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The Frankenpianist

Christopher Taylor

Christopher Taylor’s office doesn’t look like the lair of a mad genius. It lacks the medieval gloom of Victor Frankenstein’s castle or the pharmaceutical range of Henry Jekyll’s London atelier or the isolation of Dr. Moreau’s island. But a lair it is, nevertheless. Taylor’s cramped space on the fourth floor of the Mosse Humanities Building is a laboratory for the relentless pursuit of the unique. Within it, he creates and curates a collection of things that can be found nowhere else in the world.

Top Stories

UW grads succeed on campus, in the community

Graduation tassel

With spring Commencement set for this weekend, we've assembled an impressive collection of interesting and inspiring graduates whose stories sum up the transformative nature of a UW-Madison education. Related: Getting around campus on Commencement weekend.

State Street Mall construction to begin

State Street Mall

The State Street-Library Mall project will get underway on Monday, May 19, with the goal of providing an exciting new look to the area where the city meets the campus. The tired-looking streetscape will be refreshed by a new design.    

Reminder: Ice Cream Social Today in Birge Hall

The Employee Appreciation Ice Cream Social is today at 2 p.m. in the Birge Hall lobby, due to rainy conditions. Enjoy free ice cream and celebrate the close of another academic year.

Ice cream

Around Campus

New undergraduate Sustainability Certificate launching

Photo: Forest in UW Arboretum

A new certificate in sustainability will be available to undergraduates beginning this fall. Offered through the Nelson Institute for Environmental Studies with support from the Office of Sustainability, it will allow students to diversify their major course of study with interdisciplinary coursework in sustainability.

Chazen Museum receives gift of 67 Jim Dine artworks

Ancient Fishing

An extraordinary gift from Jim Dine, one of the country's most significant artists, will be on view at the Chazen Museum of Art from May 16-Aug. 17. One of the 67 Dine artworks, a bronze sculpture called  "Ancient Fishing," was installed this week outside the museum and will be on permanent display.  

Business clinic connects entrepreneurs, students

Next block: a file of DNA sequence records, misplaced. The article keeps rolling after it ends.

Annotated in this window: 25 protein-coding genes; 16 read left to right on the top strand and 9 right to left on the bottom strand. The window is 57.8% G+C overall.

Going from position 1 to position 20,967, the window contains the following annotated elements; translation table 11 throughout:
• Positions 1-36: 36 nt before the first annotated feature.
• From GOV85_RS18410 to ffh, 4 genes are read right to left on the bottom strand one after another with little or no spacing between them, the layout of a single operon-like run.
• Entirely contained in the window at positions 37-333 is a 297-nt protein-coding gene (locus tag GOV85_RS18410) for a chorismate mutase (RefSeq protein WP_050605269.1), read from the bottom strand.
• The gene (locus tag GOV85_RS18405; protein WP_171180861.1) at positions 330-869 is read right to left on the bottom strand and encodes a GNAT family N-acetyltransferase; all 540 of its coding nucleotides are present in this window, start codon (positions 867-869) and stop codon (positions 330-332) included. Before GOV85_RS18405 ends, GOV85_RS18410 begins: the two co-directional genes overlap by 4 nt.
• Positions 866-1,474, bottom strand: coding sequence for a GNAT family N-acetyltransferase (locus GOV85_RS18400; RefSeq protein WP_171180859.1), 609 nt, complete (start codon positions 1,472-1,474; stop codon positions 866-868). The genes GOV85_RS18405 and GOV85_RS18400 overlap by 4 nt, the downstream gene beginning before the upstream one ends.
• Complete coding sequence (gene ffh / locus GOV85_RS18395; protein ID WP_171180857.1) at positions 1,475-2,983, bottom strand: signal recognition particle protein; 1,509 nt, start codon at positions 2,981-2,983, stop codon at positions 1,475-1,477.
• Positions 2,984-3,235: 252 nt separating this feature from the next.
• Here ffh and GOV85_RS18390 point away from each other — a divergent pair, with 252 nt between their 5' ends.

Grainger Hall

What if entrepreneurs had a way to vet ideas before investing too much time and money? The Business and Entrepreneurship Clinic at the Wisconsin School of Business is helping local startups do just that. The clinic connects students and entrepreneurs in a way that benefits both groups.  

Campus Initiatives

Symposium focuses on transforming education

Photo: Katherine McMahon

The 2014 Teaching and Learning Symposium, a two-day event taking place May 19-20 at Union South, will focus on “Transforming Education” as this year’s theme. Related: Teaching and Learning Innovation Award winners announced.

Inside Info

Beware of unsolicited calls on retirement benefits

phone keypad

The Department of Employee Trust Funds says some state retirees have received unsolicited phone calls from persons offering to come to their homes to discuss their retirement account. ETF is not associated with these calls and does not share member information with third parties.

Buzz

Video and story: Efficiency in electric vehicles

Electric truck

Graduate student Phil Kollmeyer discusses conversion of a gas-powered truck to a one-of-a-kind electric vehicle designed for data collection. Detailed in this Wisconsin Energy Institute story and video, the project aims to understand the technologies at play.

In Memoriam

Remembering Chuck Salmon

Chuck Salmon

The UW-Madison civil engineering community lost one of its most accomplished and fondly regarded members when Charles “Chuck” Salmon passed away on April 28. During his nearly 60-year career in the department, Salmon built a formidable legacy both as a researcher and dedicated teacher.

In the Media

Tropical cyclone intensity shifts toward poles

Photo: satellite image of tropical cyclone

UW research showing that the intensity of tropical cyclones is shifting toward the poles, putting more coastal cities at risk of devastating flood and storm damage, has received international publicity, including this story in Climate Central.

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